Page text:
According to Mike Ribble (2015), digital citizenship is defined as the standards for appropriate and responsible technology use. I use technology as a teacher, student, and in everyday life. My role as a digital citizen manifests in all aspects of my life. When I am teaching, I must model the correct usage of technology for my students. I must share and demonstrate how to use tools and applications that enhance learning. As a student, I am learning about new resources, terms, and theories on digital education. I must apply what I have learned as well as communicate and collaborate with others. Being a digital citizen as a student also involves sharing helpful information, attributing sources, and giving and receiving constructive critiques. When using technology in everyday life to communicate with friends and family or participate in social media, there is still a basic requirement to behave as a responsible digital citizen. Consequently, in all aspects of digital and online participation, a digital footprint will record every action taken online or on the Internet. A positive digital footprint can be attained with the help of nine key elements of digital citizenship. Elements of Digital Citizenship There are nine elements to digital citizenship. The first element is digital access. Digital access refers to the equal opportunities available for technology use. This element involves inclusion so that no one should be limited in digital resources. The second element is digital commerce, which focuses on the buying and selling of goods electronically. The third element is digital communication. We communicate through a variety of channels digitally including email, text messaging, social media, and video conferencing. The fourth element is digital literacy. As innovation occurs and technology evolves, so should our technological knowledge and skill. The fifth element is digital etiquette. This element is important as we educate our students on how to behave appropriately online. It is about having integrity and includes initiatives on anti-bullying. The sixth element is digital law. Digital laws are just as significant as non-digital laws. Stealing, hacking, and many other crimes can be committed in the digital realm. The seventh element is digital rights and responsibilities, which include the basic rights that are extended to all citizens such as privacy and speech. The eighth element is digital health and wellness. Constant Internet usage can take a toll on posture, eyesight, and mental health. The ninth and last element is digital security. Digital security relates to the protection of personal and private information, images, and content kept digitally. (Ribble, 2015). Each of these elements are important for functioning as a digital citizen. I will be focusing on digital access, digital literacy, and digital health and wellness as it relates to teaching, being a student, and participation as a digital citizen outside of school and work. Digital Access Depending on where you work and what you teach, having digital access can be a struggle and frustrating. Many districts are becoming 1:1, where students and teachers each have their own digital device such as a MacBook, Chromebook, or iPad. Just as many districts are gaining these opportunities, many are not. Funding, budgeting, grants, and parent involvement could all play a role in the access of technology to teachers and students. In 2016, it was reported that for every five students at least one computer is provided in public schools in the United States and more than three billion dollars is spent per year on digital content. (Harold, 2016). Digital access as a graduate student, from my perspective, is not a challenge. Of course this is different per individual. In order to be successful as a graduate student who takes courses online, high-speed Internet, a modern and functioning computer or laptop with apps such as Microsoft Office, and access to necessary websites are crucial. Fortunately, I have access to all of these but I know there are some who do not. Scholarships and student discounts are available to assist in some cases. Equitable digital access is made possible for most collegiate students through campus libraries and computer labs. It is important to note that not all campuses provide the same types of resources therefore digital access is not equitable across all collegiate campuses. Still, institutions of higher education provide many digital resources through tuition. The fascination and need to have the newest and latest technology is a privilege for some and for others, not a reality. When it comes to acquiring digital devices for personal use (cell phones, video game consoles, tablets, laptops) money is the deciding factor. Technology is a luxury and having the latest models can be quite costly. Digital access to the newest and best devices is simply not equitable because everyone does not have the same income or desires to purchase expensive digital devices. Digital Literacy Digital literacy as a teacher is vital in a 21stcentury classroom. Many textbooks now come with a digital component where lesson plans, lessons, videos, games, and projects are all necessary to complete or enhance a lesson. Teachers must be able to navigate the web for resources to supplement their lessons and they must know how to use specific apps and software for learning and teaching. It is especially important for teachers to be innovative in their own ways by creating new ways to integrate cellphones, social media, and other apps into their lessons. As a graduate student, having digital literacy is essential. Everything I need to know is posted online. Everything that I turn in or submit is also online. The platforms for email, assignments, lectures, exams, readings, and library databases are all web-based. In addition, handling important procedures such as registering and paying for courses in also handled online. In order to be successful, it is critical to understand how to navigate a college’s or university’s websites and digital resources. Keeping up with the times or staying relevant, as some may say, is a part of digital literacy. If you happen to get a new iPhone or tablet it would be good practice to know how to use it. Understanding social media, apps, and new acronyms and lingo used digitally is also digital literacy. It is essentially digital education. Personally, I listen to the National Public Radio (NPR) podcasts such as Focus on Technology, TED Radio Hour, and Accidental Tech Podcast to learn about and keep up with new innovations in the tech world. (Smith, 2018). Digital Health and Wellness Teachers (and parents) must be cognizant of the way they are using technology in front of children. Constantly sitting in front of a screen, talking or texting on a cellular device, and scrolling through social media is not a great example to set for students. According to Shapiro (2014), in order to minimize dependence on technology for social interactionswe need to encourage healthy face-to-face interactions.Just like most things, technology should also be used in moderation. Similar to overloading students with busy work from worksheets, the same can be done with online work. All methods of teachingdo not have to be digital. Technology can definitely enhance a lesson but it does not make a lesson. Furthermore, modeling learning through technology, nature, lab experiments, and in-person conversations creates a wider range of learning opportunities for students. It’s crucial that students only live one life. School is a great place for kids to become responsible digital citizens who use technology effectively, creatively, and wisely. (Ohler, 2011). Digital health and wellness as a graduate student can sometimes be overlooked. Many times as students we are focused on reading in-depth articles, typing lengthy assignments, and creating professional presentations. We get caught up behind the screen, stay up late nights and miss out on social gatherings. Some may say it is just a sacrifice in order to achieve greater accomplishments. Personally, though it may not always be easy, I feel that self-discipline, good organization and time management practices can contribute to better health and wellness as a graduate student. Of all the elements, digital health and wellness is particularly important to me. Health and wellness in general has always been something of interest and concern to me. Unfortunately, when it comes to being a digital citizen, many people including myself may not have realized the toll social media and the constant need to be in the know can take on your health and well being. It is easy to fall in a trap and lose countless hours by becoming engulfed in the rabbit hole of endless information-- whether it is useful or superficial information. I have learned to take care of myself by limiting the time spent on social media and Google. This has helped to ease my mind and promote interactions with people and nature in real life. In conclusion, digital access, digital literacy, and digital health and wellness play an important role in the lives of many. Many of us are multi-faceted individuals where we juggle being educators, professionals, students, parents, spouses, artists, innovators and regular human beings all at the same time. In preparing this essay, I knew that this would also translate to our work and lives in the digital sphere. With that being said, our roles as digital citizens are also multi-faceted. I believe my approach is effective because it relates to me as well as others who manage many different roles in their daily lives.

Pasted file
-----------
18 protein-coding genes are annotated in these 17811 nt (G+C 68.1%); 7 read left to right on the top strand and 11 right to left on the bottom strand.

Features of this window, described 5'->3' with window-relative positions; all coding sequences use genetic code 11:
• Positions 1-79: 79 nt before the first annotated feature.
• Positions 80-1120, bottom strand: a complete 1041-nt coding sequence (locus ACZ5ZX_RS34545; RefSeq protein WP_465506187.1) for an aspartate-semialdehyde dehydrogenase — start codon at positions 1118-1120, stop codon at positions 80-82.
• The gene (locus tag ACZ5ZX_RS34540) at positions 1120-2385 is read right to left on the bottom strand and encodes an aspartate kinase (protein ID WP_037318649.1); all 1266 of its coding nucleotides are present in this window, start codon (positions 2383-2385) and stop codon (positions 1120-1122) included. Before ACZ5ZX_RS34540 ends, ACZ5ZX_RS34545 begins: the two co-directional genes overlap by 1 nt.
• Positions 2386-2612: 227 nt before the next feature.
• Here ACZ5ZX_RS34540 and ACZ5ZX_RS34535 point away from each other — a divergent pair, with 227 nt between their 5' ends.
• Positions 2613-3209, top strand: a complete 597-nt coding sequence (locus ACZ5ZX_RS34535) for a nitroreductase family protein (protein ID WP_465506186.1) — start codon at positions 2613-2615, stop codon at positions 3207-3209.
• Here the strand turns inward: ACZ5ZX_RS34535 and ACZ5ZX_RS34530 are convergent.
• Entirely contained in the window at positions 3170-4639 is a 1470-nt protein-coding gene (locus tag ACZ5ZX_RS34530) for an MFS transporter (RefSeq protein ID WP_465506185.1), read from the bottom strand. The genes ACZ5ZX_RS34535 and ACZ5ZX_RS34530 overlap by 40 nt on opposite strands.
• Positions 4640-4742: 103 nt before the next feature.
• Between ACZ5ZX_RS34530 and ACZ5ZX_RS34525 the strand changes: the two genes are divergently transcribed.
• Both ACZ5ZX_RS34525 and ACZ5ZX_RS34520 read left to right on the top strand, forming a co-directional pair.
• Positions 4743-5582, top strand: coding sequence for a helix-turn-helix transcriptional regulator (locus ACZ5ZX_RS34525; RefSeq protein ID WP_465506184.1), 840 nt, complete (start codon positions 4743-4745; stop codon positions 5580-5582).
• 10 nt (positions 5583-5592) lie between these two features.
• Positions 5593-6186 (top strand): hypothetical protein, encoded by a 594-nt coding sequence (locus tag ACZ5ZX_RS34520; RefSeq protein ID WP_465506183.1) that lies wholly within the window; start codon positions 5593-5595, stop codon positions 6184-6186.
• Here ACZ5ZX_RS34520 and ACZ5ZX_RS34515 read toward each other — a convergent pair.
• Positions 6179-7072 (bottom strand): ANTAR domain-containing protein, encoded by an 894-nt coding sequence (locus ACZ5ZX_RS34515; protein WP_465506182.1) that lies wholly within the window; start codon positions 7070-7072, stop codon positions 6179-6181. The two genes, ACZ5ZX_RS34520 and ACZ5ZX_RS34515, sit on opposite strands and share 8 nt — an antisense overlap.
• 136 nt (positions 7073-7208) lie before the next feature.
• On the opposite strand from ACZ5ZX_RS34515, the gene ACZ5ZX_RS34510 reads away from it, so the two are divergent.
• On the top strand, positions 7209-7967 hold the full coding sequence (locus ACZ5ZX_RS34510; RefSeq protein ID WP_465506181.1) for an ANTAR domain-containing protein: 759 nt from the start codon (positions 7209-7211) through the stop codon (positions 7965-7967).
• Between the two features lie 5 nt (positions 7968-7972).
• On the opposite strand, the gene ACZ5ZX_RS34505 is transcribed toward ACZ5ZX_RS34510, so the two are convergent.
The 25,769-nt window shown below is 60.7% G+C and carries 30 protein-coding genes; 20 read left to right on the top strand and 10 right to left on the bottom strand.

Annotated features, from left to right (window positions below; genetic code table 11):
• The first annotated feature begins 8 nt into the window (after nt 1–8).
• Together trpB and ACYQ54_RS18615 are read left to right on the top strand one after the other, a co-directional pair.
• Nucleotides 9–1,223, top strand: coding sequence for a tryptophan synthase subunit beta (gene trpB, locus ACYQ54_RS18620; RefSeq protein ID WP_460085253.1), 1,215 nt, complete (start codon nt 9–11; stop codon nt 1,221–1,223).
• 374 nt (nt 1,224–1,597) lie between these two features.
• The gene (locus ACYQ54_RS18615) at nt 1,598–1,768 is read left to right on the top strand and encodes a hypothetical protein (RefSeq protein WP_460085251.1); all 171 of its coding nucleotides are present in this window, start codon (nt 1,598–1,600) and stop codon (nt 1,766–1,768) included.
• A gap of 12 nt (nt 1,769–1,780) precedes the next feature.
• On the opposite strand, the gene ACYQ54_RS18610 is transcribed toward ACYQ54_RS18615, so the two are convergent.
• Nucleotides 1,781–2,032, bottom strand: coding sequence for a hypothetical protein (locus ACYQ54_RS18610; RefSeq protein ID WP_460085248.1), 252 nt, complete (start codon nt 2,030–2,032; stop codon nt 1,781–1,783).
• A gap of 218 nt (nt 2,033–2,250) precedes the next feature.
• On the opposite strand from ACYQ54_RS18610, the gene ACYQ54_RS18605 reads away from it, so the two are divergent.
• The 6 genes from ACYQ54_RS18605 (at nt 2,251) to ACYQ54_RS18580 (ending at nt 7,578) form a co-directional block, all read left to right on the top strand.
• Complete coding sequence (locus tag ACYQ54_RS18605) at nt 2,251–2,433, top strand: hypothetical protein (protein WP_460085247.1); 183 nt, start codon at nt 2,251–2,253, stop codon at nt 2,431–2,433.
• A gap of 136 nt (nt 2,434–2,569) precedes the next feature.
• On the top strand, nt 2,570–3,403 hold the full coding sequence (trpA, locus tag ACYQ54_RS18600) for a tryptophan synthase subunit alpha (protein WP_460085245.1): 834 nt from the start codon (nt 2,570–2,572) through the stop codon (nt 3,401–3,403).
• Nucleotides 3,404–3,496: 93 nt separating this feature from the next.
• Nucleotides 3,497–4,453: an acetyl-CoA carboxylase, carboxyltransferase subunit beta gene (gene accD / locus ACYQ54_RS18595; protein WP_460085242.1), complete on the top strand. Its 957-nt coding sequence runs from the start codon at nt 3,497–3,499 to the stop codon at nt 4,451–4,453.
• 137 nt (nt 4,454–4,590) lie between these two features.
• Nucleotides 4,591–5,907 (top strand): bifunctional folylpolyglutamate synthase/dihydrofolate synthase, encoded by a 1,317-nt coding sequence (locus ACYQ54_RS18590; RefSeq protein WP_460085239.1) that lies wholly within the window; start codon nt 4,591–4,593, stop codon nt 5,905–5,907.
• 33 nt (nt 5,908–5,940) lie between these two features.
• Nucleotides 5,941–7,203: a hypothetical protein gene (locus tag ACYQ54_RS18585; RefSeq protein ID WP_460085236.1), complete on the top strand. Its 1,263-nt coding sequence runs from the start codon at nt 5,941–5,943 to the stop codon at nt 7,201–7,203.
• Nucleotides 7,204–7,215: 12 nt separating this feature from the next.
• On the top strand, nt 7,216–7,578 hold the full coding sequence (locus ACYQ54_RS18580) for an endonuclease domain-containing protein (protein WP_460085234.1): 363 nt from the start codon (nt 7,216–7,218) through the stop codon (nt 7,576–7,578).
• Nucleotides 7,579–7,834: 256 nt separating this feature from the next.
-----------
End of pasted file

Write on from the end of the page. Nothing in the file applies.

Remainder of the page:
References Harold, B. (2016). Technology in education: An overview. Education Week, retrieved from https://www.edweek.org/ew/issues/technology-in-education/index.html Ohler, J. (2011). Character education for the digital age. Educational Leadership, 68(5),
187-205. Retrieved from http://www.ascd.org/publications/educational-